Alvirez urges us to enter a judgment of acquittal, rather than remand for a new trial, because there was insufficient evidence to establish his Indian status. The double jeopardy clause does not bar retrial after a reversal based on the erroneous admission of evidence, however, if this evidence was nevertheless sufficient to support the conviction. See Lockhart v. Nelson, 488 U.S. 33, 40 (1988). As we discussed above, here, a rational trier of fact could determine that the evidence adduced at trial—including the Certificate and testimony from Havatone and Agent Barber—established both elements of Indian status: “some” Indian blood, and membership or affiliation in a federally recognized tribe at the time of the offense. See Bruce, 394 F.3d at 1223; see also Reza-Ramos, 816 F.3d at 1121; Zepeda, 792 F.3d at 1113.10 As “any rational trier of fact could have found the essential element[ ] [of Indian status] beyond a reasonable doubt,” sufficient evidence supports this element and retrial does not offend the double jeopardy clause. Jackson v. Virginia, 443 U.S. 307, 319 (1979) (emphasis in the original).
*9 In accordance with our recent en banc decision in Zepeda, we conclude that the determination of federal recognition of a tribe is a question of law to be resolved by the judge. We also conclude that the district court abused its discretion when it determined that the Certificate of Indian Blood offered into evidence by the government was a self-authenticating document under Federal Rule of Evidence 902(1). Because the error was not harmless, we reverse the conviction. The district court did not abuse its discretion when it denied the motion in limine, thus it did not deny Alvirez his right to present a defense. Finally, the district court’s application of the sentencing enhancement for permanent bodily injury was not clearly erroneous.
CONVICTION REVERSED AND CASE REMANDED.
Miranda v. Arizona, 384 U.S. 436 (1966).
Fed. R. of Evid. 902(1) (2010) provides:
Fed. R. of Evid. 902(2) (2010) provides:
An attestor certifies that a document is what it purports to be. See Mateo-Mendez, 215 F.3d at 1043. An executor confirms preparation of the document. See Christopher B. Mueller and Laird C. Kirkpatrick, Authentication and Identification: Rules 901 to 903, 5 Federal Evidence § 9:30 (3d ed.) (June, 2012), available at Westlaw FEDEV § 9:30.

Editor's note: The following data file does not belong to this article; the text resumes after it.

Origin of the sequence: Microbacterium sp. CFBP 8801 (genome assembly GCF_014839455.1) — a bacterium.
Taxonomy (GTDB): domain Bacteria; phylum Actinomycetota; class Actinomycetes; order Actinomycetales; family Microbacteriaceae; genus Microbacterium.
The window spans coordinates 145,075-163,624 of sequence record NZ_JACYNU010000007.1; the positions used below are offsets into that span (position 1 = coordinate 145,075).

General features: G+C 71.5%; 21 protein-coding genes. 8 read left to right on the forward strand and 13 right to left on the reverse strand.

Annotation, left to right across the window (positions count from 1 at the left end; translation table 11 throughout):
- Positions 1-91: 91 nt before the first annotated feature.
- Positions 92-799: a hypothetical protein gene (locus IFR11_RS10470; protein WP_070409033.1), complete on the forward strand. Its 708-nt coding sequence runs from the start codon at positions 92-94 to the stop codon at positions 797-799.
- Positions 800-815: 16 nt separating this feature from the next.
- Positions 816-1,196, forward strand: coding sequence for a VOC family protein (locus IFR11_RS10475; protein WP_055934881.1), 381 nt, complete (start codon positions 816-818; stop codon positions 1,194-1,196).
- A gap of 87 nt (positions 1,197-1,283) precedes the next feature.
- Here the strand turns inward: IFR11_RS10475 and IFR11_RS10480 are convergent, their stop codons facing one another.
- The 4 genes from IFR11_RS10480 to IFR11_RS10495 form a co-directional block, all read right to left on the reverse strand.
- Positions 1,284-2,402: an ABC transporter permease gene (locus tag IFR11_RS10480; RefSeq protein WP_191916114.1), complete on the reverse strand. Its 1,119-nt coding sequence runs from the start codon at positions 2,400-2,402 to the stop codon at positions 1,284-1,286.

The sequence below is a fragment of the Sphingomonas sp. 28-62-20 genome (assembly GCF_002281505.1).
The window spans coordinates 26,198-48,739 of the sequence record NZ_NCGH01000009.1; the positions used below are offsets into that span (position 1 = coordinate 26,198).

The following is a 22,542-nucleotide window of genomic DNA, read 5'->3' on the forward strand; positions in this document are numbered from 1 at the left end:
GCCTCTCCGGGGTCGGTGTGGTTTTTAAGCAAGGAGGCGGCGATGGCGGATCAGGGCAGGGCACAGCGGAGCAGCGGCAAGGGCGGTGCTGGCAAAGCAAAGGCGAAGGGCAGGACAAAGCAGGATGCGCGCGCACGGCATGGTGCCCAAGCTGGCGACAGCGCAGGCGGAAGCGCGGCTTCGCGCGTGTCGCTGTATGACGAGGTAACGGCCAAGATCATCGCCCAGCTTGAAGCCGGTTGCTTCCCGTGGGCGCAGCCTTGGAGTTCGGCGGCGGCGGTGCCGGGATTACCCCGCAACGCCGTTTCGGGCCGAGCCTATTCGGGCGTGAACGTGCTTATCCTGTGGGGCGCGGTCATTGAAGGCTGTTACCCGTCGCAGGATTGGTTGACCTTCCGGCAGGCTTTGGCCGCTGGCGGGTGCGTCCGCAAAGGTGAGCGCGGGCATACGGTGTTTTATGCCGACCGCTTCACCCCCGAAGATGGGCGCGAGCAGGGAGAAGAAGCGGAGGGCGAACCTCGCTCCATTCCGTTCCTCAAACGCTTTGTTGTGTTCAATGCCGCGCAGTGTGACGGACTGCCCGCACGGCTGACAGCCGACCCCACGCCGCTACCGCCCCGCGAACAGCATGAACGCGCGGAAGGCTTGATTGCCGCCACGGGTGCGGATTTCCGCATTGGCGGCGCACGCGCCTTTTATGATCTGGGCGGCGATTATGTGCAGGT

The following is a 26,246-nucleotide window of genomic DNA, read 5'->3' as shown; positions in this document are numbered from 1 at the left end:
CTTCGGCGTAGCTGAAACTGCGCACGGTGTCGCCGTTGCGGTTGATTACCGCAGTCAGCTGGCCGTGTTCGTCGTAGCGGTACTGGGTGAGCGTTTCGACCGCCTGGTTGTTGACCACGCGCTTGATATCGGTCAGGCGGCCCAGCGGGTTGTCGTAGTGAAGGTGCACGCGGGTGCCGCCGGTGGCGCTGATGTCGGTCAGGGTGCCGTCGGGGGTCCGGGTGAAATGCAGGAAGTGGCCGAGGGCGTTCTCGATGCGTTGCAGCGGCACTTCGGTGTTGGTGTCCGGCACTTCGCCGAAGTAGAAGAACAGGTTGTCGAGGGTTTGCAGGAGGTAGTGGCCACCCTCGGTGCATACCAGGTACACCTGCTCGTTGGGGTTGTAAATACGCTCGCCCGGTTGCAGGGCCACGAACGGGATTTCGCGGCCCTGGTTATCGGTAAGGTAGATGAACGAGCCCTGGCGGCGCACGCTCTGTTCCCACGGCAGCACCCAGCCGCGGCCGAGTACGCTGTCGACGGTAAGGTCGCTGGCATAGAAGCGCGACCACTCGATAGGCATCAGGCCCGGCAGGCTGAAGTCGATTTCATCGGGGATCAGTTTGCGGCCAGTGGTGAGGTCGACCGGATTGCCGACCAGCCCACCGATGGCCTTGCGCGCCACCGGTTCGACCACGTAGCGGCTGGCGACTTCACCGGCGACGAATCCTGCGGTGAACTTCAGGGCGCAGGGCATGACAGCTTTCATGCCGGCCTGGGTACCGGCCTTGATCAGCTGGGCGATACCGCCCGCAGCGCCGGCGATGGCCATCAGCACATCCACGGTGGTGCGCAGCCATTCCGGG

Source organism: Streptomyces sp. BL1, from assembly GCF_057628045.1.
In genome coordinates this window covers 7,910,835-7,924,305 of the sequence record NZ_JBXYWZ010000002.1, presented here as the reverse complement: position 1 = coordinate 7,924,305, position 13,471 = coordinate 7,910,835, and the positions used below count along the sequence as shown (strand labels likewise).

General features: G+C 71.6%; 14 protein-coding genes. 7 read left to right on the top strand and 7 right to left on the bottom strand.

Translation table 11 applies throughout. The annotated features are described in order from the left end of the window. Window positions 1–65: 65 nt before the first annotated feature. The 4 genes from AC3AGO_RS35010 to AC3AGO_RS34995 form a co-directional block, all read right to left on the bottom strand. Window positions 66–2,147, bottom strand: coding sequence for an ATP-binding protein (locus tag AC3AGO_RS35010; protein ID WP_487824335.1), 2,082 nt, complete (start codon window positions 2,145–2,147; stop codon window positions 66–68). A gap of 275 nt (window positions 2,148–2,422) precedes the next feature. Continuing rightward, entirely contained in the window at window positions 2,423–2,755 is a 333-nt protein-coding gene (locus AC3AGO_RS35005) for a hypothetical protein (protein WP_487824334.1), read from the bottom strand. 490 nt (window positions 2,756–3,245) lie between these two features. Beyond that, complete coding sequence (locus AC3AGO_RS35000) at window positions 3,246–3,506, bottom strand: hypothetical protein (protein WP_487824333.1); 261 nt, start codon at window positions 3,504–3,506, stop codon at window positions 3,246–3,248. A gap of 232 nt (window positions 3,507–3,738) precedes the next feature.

The government argues that tribes are “political subdivisions” of the United States and thus captured by the text of Rule 902(1). We disagree. Tribes are “sovereigns or quasi sovereigns,” Kiowa Tribe of Okla. v. Mfg. Tech., Inc., 523 U.S. 751, 757 (1998), not one of the political entities into which the federal government is divided, see Santa Clara Pueblo v. Martinez, 436 U.S. 49, 56 (1978) (“As separate sovereigns pre-existing the Constitution, tribes have historically been regarded as unconstrained by those constitutional provisions framed specifically as limitations on federal or state authority.”).
At oral argument, the government conceded that Federal Rule of Evidence 902(4) is inapplicable to this case because, in this case, there was no “custodian that certified that this was a document” from tribal records. Therefore, we do not address whether the document could have been admitted under Rule 902(4).
For the same reason, the Certificate was not self-authenticating under Rule 902(2). That rule allows for the authentication of documents “purporting to bear the signature in the official capacity of an officer or employee of any entity included in” Rule 902(1). Fed. R. Evid. 902(2). Because tribes are not among the entities included in Rule 902(1), Rule 902(2) is inapplicable.
Alvirez was sentenced on May 27, 2011. Therefore, references to the United States Sentencing Guidelines Manual (U.S.S.G. or Guidelines) are to the November 2010 Guidelines.
§ 2A2.2. Aggravated Assault
Although the Certificate is dated January 18, 2011, a reasonable juror could determine that the certified document was printed by the Tribe on that date, and that Alvirez was an Indian at the time of the charged offense.